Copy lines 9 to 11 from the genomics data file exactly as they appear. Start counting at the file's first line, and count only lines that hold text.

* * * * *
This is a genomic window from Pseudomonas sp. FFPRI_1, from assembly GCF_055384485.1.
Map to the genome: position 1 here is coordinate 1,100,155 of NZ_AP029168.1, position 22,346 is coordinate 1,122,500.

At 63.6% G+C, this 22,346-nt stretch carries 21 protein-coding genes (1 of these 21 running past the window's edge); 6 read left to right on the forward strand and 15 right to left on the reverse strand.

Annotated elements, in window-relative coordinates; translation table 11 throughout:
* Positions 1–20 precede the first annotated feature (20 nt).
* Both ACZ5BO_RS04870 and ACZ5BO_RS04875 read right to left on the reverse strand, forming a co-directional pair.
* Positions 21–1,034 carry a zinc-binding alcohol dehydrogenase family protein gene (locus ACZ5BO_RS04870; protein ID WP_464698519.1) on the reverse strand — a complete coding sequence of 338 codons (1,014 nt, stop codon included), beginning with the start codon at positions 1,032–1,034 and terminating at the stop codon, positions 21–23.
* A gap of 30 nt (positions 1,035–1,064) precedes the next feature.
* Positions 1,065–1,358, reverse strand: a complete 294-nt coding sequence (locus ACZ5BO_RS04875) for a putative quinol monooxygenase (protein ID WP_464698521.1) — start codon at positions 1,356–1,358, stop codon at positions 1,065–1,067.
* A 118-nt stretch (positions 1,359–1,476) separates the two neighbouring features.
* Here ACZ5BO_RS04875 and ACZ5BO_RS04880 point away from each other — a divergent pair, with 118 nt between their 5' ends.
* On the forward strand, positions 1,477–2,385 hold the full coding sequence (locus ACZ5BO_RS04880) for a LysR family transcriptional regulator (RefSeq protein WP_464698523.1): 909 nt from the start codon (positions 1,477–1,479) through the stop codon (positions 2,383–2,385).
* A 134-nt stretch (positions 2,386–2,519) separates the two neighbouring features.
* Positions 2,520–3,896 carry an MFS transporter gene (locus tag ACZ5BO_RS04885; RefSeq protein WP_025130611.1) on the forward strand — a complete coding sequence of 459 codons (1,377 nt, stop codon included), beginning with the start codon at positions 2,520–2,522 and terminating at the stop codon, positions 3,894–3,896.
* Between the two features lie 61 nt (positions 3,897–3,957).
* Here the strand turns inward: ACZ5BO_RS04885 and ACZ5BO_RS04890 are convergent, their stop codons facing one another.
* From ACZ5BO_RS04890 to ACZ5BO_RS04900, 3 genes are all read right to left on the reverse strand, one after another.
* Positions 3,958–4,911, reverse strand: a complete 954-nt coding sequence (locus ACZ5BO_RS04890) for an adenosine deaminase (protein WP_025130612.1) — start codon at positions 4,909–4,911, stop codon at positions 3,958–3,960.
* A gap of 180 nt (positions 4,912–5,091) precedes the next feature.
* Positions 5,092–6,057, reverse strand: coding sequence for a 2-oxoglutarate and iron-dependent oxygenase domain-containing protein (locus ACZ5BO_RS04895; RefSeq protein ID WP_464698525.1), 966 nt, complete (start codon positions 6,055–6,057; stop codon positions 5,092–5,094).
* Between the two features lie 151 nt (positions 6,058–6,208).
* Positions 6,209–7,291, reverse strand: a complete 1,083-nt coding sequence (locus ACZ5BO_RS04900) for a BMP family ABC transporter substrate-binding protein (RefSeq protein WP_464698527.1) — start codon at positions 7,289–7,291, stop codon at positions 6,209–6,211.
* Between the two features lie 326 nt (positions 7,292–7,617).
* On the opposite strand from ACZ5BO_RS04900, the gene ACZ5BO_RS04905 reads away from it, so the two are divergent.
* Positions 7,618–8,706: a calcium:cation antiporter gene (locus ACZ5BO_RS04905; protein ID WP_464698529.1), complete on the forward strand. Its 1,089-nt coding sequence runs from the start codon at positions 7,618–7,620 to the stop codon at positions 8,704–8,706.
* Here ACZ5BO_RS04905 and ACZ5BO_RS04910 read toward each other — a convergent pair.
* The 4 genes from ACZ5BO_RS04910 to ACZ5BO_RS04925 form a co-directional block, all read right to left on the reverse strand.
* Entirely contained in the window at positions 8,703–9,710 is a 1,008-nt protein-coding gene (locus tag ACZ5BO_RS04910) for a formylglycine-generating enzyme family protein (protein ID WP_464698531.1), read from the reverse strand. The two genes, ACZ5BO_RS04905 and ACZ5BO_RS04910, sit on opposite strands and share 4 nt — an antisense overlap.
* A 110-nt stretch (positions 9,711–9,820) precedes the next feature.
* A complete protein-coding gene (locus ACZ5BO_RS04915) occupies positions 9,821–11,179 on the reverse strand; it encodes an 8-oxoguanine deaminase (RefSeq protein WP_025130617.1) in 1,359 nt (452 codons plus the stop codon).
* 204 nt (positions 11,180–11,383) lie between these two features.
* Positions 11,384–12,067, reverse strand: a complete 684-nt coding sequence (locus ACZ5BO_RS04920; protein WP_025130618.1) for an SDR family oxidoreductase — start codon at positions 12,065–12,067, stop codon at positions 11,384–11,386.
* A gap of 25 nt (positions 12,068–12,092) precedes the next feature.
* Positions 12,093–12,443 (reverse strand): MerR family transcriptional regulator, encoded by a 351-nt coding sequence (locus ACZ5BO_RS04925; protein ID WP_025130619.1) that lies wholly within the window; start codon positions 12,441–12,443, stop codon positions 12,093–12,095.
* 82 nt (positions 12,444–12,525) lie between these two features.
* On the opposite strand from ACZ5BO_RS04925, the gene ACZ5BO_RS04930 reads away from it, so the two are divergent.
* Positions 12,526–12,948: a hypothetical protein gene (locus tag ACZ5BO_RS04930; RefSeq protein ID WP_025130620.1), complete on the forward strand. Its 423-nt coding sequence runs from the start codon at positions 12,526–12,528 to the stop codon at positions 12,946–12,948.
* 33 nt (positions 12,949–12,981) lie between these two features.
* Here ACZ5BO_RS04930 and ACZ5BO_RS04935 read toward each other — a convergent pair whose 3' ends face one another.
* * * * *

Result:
* Positions 1,065–1,358, reverse strand: a complete 294-nt coding sequence (locus ACZ5BO_RS04875) for a putative quinol monooxygenase (protein ID WP_464698521.1) — start codon at positions 1,356–1,358, stop codon at positions 1,065–1,067.
* A 118-nt stretch (positions 1,359–1,476) separates the two neighbouring features.
* Here ACZ5BO_RS04875 and ACZ5BO_RS04880 point away from each other — a divergent pair, with 118 nt between their 5' ends.